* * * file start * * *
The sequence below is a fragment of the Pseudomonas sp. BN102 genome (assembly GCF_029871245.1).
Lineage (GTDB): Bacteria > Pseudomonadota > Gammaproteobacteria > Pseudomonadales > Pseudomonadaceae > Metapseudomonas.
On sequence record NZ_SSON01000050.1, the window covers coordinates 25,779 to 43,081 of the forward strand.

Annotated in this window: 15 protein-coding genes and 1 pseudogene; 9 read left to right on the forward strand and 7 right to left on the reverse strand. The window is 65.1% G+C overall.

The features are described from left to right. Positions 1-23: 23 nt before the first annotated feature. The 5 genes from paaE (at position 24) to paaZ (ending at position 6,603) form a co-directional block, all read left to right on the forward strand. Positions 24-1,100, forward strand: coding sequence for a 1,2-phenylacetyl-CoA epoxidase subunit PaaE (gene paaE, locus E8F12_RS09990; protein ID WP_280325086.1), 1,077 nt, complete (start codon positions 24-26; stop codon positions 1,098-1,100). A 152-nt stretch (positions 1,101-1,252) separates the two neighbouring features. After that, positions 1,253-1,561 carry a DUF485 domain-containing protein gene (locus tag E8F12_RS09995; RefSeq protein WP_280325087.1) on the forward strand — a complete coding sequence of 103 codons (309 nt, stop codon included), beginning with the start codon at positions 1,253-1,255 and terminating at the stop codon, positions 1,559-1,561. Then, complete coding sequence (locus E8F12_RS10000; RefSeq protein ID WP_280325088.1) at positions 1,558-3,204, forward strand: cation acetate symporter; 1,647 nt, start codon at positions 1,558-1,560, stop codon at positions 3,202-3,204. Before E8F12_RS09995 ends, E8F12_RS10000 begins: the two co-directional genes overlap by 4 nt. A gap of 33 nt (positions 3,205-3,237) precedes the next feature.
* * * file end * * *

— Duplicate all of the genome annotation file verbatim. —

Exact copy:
The sequence below is a fragment of the Pseudomonas sp. BN102 genome (assembly GCF_029871245.1).
Lineage (GTDB): Bacteria > Pseudomonadota > Gammaproteobacteria > Pseudomonadales > Pseudomonadaceae > Metapseudomonas.
On sequence record NZ_SSON01000050.1, the window covers coordinates 25,779 to 43,081 of the forward strand.

Annotated in this window: 15 protein-coding genes and 1 pseudogene; 9 read left to right on the forward strand and 7 right to left on the reverse strand. The window is 65.1% G+C overall.

The features are described from left to right. Positions 1-23: 23 nt before the first annotated feature. The 5 genes from paaE (at position 24) to paaZ (ending at position 6,603) form a co-directional block, all read left to right on the forward strand. Positions 24-1,100, forward strand: coding sequence for a 1,2-phenylacetyl-CoA epoxidase subunit PaaE (gene paaE, locus E8F12_RS09990; protein ID WP_280325086.1), 1,077 nt, complete (start codon positions 24-26; stop codon positions 1,098-1,100). A 152-nt stretch (positions 1,101-1,252) separates the two neighbouring features. After that, positions 1,253-1,561 carry a DUF485 domain-containing protein gene (locus tag E8F12_RS09995; RefSeq protein WP_280325087.1) on the forward strand — a complete coding sequence of 103 codons (309 nt, stop codon included), beginning with the start codon at positions 1,253-1,255 and terminating at the stop codon, positions 1,559-1,561. Then, complete coding sequence (locus E8F12_RS10000; RefSeq protein ID WP_280325088.1) at positions 1,558-3,204, forward strand: cation acetate symporter; 1,647 nt, start codon at positions 1,558-1,560, stop codon at positions 3,202-3,204. Before E8F12_RS09995 ends, E8F12_RS10000 begins: the two co-directional genes overlap by 4 nt. A gap of 33 nt (positions 3,205-3,237) precedes the next feature.